Although most people associate sexual harassment laws with protecting employees from enduring sexual advances or comments, the reality is that harassment does not need to involve sexual conduct in any way in order to be considered sexual harassment.
While it is true that sexual advancements, comments and gestures are considered sexual harassment, EEOC Guidelines also suggest that it is against the law to harass someone based upon his or her sex. For example, if a man and a woman both hold the same position within a company, and the supervisor gives demeaning and sexually-biased job assignments to the woman and not to the man, it can be considered sexual harassment.
It is important to note that sexual harassment does not have to be performed by a supervisor; however, it is also possible for co-workers or even non-employees to be responsible for creating a hostile work environment. Similarly, it is possible for a supervisor to be sexually harassed by his or her subordinate.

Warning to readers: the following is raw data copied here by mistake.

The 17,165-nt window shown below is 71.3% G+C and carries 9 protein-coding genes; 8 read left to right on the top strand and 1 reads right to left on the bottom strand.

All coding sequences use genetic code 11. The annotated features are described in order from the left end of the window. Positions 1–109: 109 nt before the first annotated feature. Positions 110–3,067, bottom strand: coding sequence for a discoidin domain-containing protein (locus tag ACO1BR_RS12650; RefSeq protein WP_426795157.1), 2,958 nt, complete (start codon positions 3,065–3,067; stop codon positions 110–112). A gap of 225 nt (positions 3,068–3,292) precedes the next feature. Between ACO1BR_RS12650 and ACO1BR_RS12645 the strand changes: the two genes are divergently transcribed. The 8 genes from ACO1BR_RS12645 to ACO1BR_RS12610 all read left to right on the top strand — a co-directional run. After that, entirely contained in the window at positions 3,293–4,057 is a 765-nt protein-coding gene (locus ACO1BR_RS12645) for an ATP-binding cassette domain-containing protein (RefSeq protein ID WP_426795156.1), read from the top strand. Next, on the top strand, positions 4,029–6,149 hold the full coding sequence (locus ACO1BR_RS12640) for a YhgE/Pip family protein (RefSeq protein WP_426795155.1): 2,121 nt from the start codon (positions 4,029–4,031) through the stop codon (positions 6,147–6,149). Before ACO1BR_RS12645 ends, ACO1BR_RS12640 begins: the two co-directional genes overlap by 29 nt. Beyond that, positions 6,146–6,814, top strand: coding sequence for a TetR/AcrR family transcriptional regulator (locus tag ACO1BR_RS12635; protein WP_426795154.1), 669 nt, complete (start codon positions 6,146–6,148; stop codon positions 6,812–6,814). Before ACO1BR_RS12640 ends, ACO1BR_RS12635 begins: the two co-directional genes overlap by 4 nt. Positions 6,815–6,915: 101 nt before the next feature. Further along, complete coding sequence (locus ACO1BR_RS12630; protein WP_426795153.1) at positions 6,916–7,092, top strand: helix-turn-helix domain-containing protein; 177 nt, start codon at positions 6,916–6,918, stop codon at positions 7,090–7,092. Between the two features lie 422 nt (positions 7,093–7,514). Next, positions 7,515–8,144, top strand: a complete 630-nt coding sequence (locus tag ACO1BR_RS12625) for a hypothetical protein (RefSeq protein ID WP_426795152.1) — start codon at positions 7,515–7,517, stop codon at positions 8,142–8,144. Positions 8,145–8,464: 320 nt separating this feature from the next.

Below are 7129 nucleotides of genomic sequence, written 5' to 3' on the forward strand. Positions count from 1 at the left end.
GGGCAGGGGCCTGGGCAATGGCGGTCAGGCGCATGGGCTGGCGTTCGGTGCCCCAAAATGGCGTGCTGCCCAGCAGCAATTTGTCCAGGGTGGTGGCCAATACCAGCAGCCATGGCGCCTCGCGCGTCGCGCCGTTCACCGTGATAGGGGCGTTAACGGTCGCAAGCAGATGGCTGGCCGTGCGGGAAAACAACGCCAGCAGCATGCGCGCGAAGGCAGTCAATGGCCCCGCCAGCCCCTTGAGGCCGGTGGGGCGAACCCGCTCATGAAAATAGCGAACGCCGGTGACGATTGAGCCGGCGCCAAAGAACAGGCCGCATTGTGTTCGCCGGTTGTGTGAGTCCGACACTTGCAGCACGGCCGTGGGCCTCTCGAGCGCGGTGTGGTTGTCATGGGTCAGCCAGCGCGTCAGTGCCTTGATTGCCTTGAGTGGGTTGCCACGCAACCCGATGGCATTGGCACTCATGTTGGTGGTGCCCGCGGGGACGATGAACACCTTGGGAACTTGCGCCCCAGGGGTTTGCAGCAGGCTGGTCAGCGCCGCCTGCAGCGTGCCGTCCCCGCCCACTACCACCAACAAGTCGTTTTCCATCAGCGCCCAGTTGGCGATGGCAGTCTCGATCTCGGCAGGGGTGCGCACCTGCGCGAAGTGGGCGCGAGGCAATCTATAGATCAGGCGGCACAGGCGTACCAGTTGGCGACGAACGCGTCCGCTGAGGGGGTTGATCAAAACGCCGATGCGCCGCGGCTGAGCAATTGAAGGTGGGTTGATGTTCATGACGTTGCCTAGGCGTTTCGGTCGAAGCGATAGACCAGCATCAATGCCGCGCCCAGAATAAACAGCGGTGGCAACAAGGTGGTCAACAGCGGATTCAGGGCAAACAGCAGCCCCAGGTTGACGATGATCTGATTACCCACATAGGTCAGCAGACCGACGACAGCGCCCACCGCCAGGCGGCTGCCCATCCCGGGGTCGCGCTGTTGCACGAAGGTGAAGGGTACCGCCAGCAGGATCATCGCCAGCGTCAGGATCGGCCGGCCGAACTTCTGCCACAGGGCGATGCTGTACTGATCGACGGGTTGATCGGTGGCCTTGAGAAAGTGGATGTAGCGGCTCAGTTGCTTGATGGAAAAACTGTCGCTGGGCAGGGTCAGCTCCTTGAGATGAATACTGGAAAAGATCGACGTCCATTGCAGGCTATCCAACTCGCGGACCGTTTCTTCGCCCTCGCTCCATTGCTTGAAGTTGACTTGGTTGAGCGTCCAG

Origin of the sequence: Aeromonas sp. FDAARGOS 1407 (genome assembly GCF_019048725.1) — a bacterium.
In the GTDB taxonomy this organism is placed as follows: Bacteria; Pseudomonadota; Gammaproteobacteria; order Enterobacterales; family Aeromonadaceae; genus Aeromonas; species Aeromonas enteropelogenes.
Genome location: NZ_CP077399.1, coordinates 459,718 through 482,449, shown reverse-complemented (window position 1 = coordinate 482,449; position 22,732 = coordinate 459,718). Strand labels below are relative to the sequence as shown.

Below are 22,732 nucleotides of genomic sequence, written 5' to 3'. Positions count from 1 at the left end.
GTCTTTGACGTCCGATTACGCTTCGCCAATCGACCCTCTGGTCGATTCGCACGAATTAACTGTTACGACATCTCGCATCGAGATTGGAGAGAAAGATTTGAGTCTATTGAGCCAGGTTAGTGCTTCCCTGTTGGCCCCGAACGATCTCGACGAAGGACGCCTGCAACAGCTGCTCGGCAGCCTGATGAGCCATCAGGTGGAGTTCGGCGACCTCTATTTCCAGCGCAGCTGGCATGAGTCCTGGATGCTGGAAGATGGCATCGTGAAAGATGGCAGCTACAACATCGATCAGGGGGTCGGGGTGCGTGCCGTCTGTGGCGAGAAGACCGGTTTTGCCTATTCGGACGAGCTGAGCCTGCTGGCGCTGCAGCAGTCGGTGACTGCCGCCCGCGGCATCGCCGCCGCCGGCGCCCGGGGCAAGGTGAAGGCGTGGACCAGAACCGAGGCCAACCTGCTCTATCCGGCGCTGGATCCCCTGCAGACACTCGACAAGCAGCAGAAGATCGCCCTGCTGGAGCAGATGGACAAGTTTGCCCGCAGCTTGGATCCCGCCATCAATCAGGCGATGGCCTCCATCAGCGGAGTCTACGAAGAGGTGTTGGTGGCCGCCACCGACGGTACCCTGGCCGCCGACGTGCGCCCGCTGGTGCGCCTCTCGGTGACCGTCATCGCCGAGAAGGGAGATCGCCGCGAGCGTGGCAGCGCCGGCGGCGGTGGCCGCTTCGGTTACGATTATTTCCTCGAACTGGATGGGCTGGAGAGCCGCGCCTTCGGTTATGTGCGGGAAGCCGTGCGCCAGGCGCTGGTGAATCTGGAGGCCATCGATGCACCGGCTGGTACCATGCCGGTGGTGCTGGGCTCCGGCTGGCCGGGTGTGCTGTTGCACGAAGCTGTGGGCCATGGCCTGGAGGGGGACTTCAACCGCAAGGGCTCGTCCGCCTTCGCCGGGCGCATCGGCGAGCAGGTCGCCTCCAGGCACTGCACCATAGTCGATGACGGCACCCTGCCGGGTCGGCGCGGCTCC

Although the First Amendment does protect our right to free speech, the Constitution does not give others the right to make you feel intimidated or otherwise uncomfortable in the workplace. Therefore, if you are the victim of workplace harassment, you should contact an employment lawyer to assist you with putting an end to the problem.
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